I spend a lot of time coaching others. I tend to start the conversation with some basic questions. Where do you want to be in a few years? Where are you now? What are the obstacles in your way from getting to where you want to be? What is the major obstacle? After doing this for years, I can conclusively say that most of us have no idea what we want, where we are going, or how we are going to get there. We lack clarity.
clarity breaks through the clutter…(Courtesy of flickr.com/creativecommons | Robert Meeks)
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Clarity is an odd thing. Most of the people I coach are paid for clarity. They help to make plans and implement them for their employers. Yet, most have no personal clarity or plan.
Five Ways to Get Clarity and Get Moving
1. Take Responsibility for Your Own Clarity.
It is not anyone else’s fault that you do not have clarity, it is yours. Clarity is a decision. If you do not have it, then I suggest you get it, else you are working toward the wrong goal.
Recently I was talking to a client who was working hard to move up in his company. He was working toward certifications and education that would help him move up. But, when I asked what he wanted to do and who he wanted to serve, it had nothing to do with his current job or industry. It was as if he was working to build a house in the wrong city.
2. Do it Now. Waiting is not an Option.
I often hear, “I am working to fund that business I want to start.” When I hear this, I always ask “What do you need to start?” The answer is always fuzzy. Often it is money, but when I ask how much, they have no idea. When I ask who they have talked to who is already in the business they want to pursue, most people tell me they have not talked to anyone with expertise in the business.
Get clarity and get on with it.
3. Forget about Your Past and Present.
When I ask others what they want to do, most tell me they want to move up in the company. After I dig a little, I can tell they have a little buyers remorse. They got a degree in a field which led them to a job in the field. Now with experience and a degree, the only option is to move up. But the digging often reveals they do not really want to be in this industry anymore – much less this job. You can hear it in their voice. It is dead and hollow with no energy or excitement about what they do, or their prospects for the future. When I finally get them to their true goal, it is as if the clouds have moved away. I can hear that excitement they lacked in their original plan. Your past does not define your future.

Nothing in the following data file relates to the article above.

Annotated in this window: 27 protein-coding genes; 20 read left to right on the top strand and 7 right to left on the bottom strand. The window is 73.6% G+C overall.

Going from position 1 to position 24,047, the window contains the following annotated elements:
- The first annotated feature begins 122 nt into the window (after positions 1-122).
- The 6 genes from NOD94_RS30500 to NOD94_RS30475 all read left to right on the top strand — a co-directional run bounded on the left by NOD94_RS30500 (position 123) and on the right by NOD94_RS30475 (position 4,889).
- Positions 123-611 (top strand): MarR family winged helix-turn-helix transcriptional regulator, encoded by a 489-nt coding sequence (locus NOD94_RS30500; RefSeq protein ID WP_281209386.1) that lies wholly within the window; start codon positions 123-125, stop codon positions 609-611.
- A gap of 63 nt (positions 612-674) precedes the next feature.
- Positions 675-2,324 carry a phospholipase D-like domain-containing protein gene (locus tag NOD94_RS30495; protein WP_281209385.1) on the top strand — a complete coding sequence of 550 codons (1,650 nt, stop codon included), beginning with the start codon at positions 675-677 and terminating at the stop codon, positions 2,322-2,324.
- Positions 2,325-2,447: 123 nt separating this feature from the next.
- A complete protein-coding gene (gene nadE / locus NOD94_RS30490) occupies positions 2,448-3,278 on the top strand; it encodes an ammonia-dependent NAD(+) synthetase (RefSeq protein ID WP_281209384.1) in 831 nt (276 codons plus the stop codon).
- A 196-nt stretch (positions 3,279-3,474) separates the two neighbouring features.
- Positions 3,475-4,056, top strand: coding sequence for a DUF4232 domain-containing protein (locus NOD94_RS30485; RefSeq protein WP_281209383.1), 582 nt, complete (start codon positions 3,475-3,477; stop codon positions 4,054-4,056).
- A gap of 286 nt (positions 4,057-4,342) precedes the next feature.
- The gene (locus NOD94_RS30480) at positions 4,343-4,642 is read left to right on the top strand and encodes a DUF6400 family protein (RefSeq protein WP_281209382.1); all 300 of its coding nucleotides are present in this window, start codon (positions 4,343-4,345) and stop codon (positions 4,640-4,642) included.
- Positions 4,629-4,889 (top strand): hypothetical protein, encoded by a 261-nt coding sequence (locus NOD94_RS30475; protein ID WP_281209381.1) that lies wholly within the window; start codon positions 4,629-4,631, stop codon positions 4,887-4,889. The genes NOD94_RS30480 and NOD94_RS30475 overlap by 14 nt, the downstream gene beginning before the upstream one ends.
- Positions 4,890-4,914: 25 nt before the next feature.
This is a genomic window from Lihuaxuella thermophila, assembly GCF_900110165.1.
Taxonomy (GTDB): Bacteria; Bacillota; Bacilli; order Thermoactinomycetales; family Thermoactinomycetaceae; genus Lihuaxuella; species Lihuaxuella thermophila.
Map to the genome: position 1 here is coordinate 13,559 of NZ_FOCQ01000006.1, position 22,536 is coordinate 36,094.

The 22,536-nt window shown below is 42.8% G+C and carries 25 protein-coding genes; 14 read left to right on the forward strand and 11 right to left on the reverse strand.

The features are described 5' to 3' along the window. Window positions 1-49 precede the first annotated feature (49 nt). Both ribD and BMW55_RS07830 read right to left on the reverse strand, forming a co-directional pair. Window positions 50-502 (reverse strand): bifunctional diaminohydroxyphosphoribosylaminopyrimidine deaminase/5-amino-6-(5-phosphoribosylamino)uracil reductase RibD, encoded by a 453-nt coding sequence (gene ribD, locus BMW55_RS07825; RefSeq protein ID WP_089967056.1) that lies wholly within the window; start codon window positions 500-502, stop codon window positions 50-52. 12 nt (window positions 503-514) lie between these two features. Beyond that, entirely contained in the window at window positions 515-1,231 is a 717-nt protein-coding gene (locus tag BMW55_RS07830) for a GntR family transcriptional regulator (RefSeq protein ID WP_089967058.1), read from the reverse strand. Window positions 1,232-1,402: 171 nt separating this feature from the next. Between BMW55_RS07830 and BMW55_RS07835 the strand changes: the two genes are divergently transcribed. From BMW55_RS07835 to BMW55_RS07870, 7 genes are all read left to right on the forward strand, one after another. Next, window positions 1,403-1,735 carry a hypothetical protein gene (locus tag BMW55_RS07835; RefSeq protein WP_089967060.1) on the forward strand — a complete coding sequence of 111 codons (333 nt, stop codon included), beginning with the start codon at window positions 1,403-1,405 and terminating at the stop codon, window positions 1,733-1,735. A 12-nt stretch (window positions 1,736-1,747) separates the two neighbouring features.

4. Think Five Years into the Future.
What does it look like. What do you want to be doing? Who do you want to be serving? How do you want to be impacting the world? Create a visual environment. Jack Canfield suggests making goals, and writing each goal on a notecard. Then daily read over the notecards visualizing what it will look like when you have accomplished the goal. Make the visual and vidid. This is similar to the strategy used by sports psychologists when they tell athletes to visualize themselves playing the game and perfectly performing their sport. If it works in sports, it will work for you.
5. Define the Obstacle to Success.
Obstacles are weird things. Usually I hear one of 3 obstacles – time, experience, or money. So, that leads me to ask “How much time, money, or experience? How do you know when you are there?” It is rare that they know.
Once you know the obstacle, you now know what to do. Deal with the obstacle. Go over it, around it, do whatever it takes. Once that obstacle is conquered, identify the next and move forward!
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